Age, Biography and Wiki

John Alexander Hopps was born on 21 May, 1919 in Winnipeg, Manitoba, Canada, is a researcher. Discover John Alexander Hopps’s Biography, Age, Height, Physical Stats, Dating/Affairs, Family and career updates. Learn How rich is He in this year and how He spends money? Also learn how He earned most of networth at the age of 79 years old?

Popular As N/A
Occupation N/A
Age 79 years old
Zodiac Sign Taurus
Born 21 May 1919
Birthday 21 May
Birthplace Winnipeg, Manitoba, Canada
Date of death (1998-11-24)
Died Place N/A
Nationality Canada

We recommend you to check the complete list of Famous People born on 21 May.
He is a member of famous researcher with the age 79 years old group.

John Alexander Hopps Height, Weight & Measurements

At 79 years old, John Alexander Hopps height not available right now. We will update John Alexander Hopps’s Height, weight, Body Measurements, Eye Color, Hair Color, Shoe & Dress size soon as possible.

Physical Status
Height Not Available
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Dating & Relationship status

He is currently single. He is not dating anyone. We don’t have much information about He’s past relationship and any previous engaged. According to our Database, He has no children.

Parents Not Available
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John Alexander Hopps Net Worth

His net worth has been growing significantly in 2022-2023. So, how much is John Alexander Hopps worth at the age of 79 years old? John Alexander Hopps’s income source is mostly from being a successful researcher. He is from Canada. We have estimated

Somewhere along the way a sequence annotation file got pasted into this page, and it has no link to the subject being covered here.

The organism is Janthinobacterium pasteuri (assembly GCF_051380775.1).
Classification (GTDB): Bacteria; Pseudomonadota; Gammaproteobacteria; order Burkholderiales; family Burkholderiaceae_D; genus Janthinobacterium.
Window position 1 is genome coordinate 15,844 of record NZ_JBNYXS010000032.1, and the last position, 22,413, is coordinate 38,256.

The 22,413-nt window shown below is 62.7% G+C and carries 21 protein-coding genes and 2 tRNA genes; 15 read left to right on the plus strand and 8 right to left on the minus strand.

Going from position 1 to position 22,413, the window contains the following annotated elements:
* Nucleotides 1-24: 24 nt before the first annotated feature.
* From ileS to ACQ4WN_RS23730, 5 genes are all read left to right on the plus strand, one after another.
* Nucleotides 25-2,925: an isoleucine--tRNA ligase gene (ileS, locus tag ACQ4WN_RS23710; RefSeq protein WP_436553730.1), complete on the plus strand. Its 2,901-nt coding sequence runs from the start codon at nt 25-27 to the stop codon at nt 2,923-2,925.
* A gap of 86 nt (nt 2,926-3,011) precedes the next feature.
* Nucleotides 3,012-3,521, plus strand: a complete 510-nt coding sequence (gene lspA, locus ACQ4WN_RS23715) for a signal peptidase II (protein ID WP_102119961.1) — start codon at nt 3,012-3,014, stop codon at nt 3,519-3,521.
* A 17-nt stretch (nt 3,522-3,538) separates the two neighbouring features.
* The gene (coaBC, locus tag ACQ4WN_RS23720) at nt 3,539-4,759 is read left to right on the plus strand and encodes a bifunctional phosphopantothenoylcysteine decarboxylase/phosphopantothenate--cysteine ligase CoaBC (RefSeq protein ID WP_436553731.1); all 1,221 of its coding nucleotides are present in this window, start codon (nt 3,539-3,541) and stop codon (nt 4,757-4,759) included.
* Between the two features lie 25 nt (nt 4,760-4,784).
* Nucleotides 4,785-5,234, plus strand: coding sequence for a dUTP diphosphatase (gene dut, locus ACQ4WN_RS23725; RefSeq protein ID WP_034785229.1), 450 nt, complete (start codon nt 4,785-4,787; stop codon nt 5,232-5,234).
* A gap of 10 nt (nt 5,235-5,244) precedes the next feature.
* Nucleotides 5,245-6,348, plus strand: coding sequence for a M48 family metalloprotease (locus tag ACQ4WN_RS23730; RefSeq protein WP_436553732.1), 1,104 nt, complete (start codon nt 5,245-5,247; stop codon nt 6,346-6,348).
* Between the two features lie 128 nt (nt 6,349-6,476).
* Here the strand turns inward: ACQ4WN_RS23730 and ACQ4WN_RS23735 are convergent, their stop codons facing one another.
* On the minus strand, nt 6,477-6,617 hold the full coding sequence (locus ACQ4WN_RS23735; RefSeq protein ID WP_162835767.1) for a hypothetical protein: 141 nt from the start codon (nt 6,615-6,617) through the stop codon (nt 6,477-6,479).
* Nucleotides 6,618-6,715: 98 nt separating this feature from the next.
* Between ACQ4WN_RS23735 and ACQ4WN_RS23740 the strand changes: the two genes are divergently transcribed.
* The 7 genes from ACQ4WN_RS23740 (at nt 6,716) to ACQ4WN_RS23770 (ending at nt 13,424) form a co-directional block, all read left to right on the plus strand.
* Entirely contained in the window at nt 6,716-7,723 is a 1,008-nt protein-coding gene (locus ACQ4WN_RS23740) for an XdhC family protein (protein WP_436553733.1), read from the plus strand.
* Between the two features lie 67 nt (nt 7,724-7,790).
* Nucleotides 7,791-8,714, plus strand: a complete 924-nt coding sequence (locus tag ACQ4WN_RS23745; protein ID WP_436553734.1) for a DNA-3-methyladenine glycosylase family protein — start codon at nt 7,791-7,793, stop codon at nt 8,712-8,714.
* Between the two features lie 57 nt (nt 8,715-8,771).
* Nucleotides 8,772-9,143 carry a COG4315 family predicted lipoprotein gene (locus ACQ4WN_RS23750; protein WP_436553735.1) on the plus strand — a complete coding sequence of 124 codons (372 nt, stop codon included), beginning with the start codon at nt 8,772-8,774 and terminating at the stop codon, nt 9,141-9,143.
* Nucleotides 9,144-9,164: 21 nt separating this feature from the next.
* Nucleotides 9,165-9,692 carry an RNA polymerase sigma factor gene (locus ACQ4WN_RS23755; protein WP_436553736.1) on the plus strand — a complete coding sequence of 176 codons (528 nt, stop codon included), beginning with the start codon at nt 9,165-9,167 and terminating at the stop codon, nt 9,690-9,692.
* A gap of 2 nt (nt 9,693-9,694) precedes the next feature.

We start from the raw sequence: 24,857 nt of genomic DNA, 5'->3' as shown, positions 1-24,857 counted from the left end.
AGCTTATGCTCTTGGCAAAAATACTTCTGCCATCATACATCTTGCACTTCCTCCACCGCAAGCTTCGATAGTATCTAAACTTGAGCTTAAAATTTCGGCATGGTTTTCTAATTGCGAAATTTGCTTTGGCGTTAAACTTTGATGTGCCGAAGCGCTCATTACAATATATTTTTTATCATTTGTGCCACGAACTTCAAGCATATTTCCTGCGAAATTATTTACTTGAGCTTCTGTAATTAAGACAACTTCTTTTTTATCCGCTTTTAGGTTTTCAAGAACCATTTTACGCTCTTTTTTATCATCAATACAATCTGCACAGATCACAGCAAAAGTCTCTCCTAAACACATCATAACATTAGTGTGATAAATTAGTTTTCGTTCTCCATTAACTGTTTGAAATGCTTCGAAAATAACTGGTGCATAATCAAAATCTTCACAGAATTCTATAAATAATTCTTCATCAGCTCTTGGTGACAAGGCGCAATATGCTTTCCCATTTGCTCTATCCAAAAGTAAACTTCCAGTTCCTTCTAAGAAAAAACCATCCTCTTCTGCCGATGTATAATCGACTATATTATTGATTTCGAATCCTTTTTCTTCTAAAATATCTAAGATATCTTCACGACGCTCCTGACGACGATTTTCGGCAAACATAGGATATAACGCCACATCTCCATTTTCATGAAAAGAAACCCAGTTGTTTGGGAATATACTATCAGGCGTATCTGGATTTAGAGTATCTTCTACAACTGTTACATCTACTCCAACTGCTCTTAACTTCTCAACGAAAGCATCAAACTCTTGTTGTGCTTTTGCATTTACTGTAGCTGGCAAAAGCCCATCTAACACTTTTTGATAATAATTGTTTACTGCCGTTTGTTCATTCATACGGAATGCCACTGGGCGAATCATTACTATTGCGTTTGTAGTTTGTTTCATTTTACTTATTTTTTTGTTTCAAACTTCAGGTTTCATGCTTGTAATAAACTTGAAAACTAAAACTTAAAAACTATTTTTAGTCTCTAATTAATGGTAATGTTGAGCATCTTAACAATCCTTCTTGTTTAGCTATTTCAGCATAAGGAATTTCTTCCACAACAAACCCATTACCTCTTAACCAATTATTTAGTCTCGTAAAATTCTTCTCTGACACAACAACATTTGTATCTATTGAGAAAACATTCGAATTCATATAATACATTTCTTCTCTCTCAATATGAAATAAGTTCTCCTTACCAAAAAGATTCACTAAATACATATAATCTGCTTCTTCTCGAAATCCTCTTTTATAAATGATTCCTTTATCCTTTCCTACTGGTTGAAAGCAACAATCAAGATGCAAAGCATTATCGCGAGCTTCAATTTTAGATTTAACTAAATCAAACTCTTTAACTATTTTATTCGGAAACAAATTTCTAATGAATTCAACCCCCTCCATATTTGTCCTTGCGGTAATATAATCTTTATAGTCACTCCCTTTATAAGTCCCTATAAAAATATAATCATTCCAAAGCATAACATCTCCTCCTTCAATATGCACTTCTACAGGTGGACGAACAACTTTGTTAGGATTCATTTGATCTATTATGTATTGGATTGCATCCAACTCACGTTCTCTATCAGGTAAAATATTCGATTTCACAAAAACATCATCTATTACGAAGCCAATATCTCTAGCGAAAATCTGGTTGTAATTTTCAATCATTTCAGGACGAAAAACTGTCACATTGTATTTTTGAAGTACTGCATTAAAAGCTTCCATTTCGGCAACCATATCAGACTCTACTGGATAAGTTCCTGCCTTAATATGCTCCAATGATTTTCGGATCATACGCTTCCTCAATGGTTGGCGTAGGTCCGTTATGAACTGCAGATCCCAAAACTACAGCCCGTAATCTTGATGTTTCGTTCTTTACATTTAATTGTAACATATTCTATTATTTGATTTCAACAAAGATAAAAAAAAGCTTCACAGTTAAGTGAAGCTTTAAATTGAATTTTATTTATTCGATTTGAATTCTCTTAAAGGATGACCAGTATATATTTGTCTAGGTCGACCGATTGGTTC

John Alexander Hopps’s net worth
, money, salary, income, and assets.

Net Worth in 2023 $1 Million – $5 Million
Salary in 2023 Under Review
Net Worth in 2022 Pending
Salary in 2022 Under Review
House Not Available
Cars Not Available
Source of Income researcher

John Alexander Hopps Social Network




In 1986, he was made an Officer of the Order of Canada.


He retired in 1978. In 1985, his autobiography, Passing Pulses, the Pacemaker and Medical Engineering: A Canadian Story, was published. The same year, he also won the A.G.L. McNaughton Award for engineering contributions made as a Canadian.


He was also the President and Secretary-General of the International Federation for Medical and Biological Engineering from the 1970s to the mid-1980s. He is a member of the Canadian Science and Engineering Hall of Fame.


In 1965, Hopps founded the Canadian Medical and Biological Engineering Society (CMBES) and became its first President. In 1971, he was appointed president of the International Federation for Medical and Biological Engineering, for which he later served as the secretary general from 1976 to 1985. In 1976, he was awarded the honour of Fellow of the CMBES. He was also the President of the Ontario Heart Foundation’s Ottawa Chapter.


Hopps was an advisor to the Sri Lanka health department’s Electromedical Division through the Canadian government’s Colombo Plan in 1957-58 before returning to the NRC and becoming head of its Medical Engineering Section in 1973.


Born in Winnipeg, Manitoba, he received a B.Sc.Engineering degree in electrical engineering from the University of Manitoba in 1941. He joined the National Research Council of Canada (NRC) in 1942.


In the early 1940s, Hopps was very focused on researching how to pasteurize beer using various waves like radio waves or microwaves. Beginning in 1949, he worked with Doctors Wilfred Bigelow and John Callaghan at the Banting Institute in the University of Toronto, developing the world’s first external artificial pacemaker in 1951. (The first internal pacemaker was implanted in a human body by a Swedish team in 1958.) Hopps initially resented his work at the institute, calling it “an annoying interruption.” During this work, Hopps discovered that the heart would contract when subjected to electrical impulses.


John Alexander Hopps, OC (May 21, 1919 – November 24, 1998) was a co-developer of both the first artificial pacemaker and the first combined pacemaker-defibrillator, and was the founder of the Canadian Medical and Biological Engineering Society (CMBES). He has been called the “Father of biomedical engineering in Canada.”